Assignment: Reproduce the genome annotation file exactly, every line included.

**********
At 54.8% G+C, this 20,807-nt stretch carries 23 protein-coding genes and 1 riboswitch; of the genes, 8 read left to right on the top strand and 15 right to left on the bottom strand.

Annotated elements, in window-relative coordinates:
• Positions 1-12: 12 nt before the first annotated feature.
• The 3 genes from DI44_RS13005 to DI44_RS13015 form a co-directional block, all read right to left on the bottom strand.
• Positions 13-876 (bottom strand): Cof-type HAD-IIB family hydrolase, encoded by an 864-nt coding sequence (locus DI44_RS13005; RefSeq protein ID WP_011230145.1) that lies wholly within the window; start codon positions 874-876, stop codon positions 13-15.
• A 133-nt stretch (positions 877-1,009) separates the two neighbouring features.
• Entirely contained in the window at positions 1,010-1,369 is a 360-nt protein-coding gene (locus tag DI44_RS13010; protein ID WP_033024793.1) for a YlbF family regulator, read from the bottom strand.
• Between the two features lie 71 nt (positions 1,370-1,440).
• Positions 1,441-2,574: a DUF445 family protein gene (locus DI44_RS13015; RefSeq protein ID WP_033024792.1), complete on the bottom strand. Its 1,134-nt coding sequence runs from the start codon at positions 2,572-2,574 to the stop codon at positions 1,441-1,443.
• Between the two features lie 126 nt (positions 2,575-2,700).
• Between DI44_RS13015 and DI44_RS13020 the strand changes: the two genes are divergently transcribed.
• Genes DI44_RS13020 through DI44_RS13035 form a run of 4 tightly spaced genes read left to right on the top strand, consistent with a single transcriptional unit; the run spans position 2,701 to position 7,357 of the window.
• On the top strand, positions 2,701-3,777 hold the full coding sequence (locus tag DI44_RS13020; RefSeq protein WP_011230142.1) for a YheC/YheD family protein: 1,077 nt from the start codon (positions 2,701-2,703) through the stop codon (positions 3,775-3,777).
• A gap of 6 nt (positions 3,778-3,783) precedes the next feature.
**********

At 54.8% G+C, this 20,807-nt stretch carries 23 protein-coding genes and 1 riboswitch; of the genes, 8 read left to right on the top strand and 15 right to left on the bottom strand.

Annotated elements, in window-relative coordinates:
• Positions 1-12: 12 nt before the first annotated feature.
• The 3 genes from DI44_RS13005 to DI44_RS13015 form a co-directional block, all read right to left on the bottom strand.
• Positions 13-876 (bottom strand): Cof-type HAD-IIB family hydrolase, encoded by an 864-nt coding sequence (locus DI44_RS13005; RefSeq protein ID WP_011230145.1) that lies wholly within the window; start codon positions 874-876, stop codon positions 13-15.
• A 133-nt stretch (positions 877-1,009) separates the two neighbouring features.
• Entirely contained in the window at positions 1,010-1,369 is a 360-nt protein-coding gene (locus tag DI44_RS13010; protein ID WP_033024793.1) for a YlbF family regulator, read from the bottom strand.
• Between the two features lie 71 nt (positions 1,370-1,440).
• Positions 1,441-2,574: a DUF445 family protein gene (locus DI44_RS13015; RefSeq protein ID WP_033024792.1), complete on the bottom strand. Its 1,134-nt coding sequence runs from the start codon at positions 2,572-2,574 to the stop codon at positions 1,441-1,443.
• Between the two features lie 126 nt (positions 2,575-2,700).
• Between DI44_RS13015 and DI44_RS13020 the strand changes: the two genes are divergently transcribed.
• Genes DI44_RS13020 through DI44_RS13035 form a run of 4 tightly spaced genes read left to right on the top strand, consistent with a single transcriptional unit; the run spans position 2,701 to position 7,357 of the window.
• On the top strand, positions 2,701-3,777 hold the full coding sequence (locus tag DI44_RS13020; RefSeq protein WP_011230142.1) for a YheC/YheD family protein: 1,077 nt from the start codon (positions 2,701-2,703) through the stop codon (positions 3,775-3,777).
• A gap of 6 nt (positions 3,778-3,783) precedes the next feature.